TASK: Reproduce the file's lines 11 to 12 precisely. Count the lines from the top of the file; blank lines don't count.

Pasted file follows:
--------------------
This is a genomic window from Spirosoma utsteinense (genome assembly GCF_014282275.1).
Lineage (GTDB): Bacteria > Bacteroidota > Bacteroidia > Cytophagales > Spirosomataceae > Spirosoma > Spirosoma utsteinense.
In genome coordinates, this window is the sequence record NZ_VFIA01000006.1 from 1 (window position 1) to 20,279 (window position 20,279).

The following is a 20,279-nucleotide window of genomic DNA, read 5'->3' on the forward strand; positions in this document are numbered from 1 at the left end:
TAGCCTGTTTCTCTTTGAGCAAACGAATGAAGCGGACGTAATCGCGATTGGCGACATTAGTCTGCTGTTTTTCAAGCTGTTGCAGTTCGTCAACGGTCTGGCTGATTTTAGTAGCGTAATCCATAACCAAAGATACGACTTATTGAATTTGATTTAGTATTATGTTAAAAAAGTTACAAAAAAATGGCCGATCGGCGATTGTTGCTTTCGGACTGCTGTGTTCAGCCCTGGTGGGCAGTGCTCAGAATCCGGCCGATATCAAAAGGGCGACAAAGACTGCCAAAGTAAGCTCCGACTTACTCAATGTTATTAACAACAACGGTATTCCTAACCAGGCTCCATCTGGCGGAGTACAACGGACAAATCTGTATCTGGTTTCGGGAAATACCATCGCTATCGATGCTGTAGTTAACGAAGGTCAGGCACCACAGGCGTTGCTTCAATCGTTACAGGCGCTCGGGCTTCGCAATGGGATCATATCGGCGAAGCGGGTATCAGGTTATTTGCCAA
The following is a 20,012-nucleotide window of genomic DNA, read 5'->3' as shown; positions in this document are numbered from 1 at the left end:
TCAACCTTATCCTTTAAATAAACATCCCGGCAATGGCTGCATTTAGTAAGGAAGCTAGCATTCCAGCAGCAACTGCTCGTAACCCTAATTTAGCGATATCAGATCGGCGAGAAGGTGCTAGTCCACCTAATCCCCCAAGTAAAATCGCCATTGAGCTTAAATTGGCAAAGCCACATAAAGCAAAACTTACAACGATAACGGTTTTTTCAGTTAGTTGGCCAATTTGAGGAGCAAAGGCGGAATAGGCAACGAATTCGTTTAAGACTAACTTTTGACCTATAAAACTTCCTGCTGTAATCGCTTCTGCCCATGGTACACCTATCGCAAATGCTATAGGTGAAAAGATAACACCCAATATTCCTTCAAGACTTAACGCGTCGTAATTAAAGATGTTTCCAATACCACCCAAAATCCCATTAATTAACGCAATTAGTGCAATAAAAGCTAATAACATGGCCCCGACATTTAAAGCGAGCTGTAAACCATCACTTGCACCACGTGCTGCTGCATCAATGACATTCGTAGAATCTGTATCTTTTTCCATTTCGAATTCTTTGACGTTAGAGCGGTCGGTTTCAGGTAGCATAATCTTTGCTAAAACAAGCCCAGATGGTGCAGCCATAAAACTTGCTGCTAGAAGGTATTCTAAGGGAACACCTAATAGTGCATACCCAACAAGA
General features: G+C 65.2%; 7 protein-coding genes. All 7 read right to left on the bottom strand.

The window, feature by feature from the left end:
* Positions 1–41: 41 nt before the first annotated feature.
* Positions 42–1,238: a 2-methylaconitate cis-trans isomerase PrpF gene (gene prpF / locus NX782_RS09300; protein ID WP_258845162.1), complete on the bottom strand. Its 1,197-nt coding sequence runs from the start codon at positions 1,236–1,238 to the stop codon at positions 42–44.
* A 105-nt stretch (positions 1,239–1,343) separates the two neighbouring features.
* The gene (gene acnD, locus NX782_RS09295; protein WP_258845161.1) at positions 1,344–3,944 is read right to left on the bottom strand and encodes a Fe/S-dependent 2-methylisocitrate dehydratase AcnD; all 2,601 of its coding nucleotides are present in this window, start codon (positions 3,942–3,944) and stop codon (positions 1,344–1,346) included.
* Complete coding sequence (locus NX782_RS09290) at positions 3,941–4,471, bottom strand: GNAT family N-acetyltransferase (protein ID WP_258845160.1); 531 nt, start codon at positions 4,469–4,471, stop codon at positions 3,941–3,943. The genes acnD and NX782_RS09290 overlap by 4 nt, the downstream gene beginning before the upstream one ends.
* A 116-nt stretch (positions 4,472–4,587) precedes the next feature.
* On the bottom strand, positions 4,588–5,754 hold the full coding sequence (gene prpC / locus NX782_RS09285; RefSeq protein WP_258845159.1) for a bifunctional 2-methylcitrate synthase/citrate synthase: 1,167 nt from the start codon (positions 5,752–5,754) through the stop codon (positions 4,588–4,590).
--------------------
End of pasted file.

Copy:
* Positions 42–1,238: a 2-methylaconitate cis-trans isomerase PrpF gene (gene prpF / locus NX782_RS09300; protein ID WP_258845162.1), complete on the bottom strand. Its 1,197-nt coding sequence runs from the start codon at positions 1,236–1,238 to the stop codon at positions 42–44.
* A 105-nt stretch (positions 1,239–1,343) separates the two neighbouring features.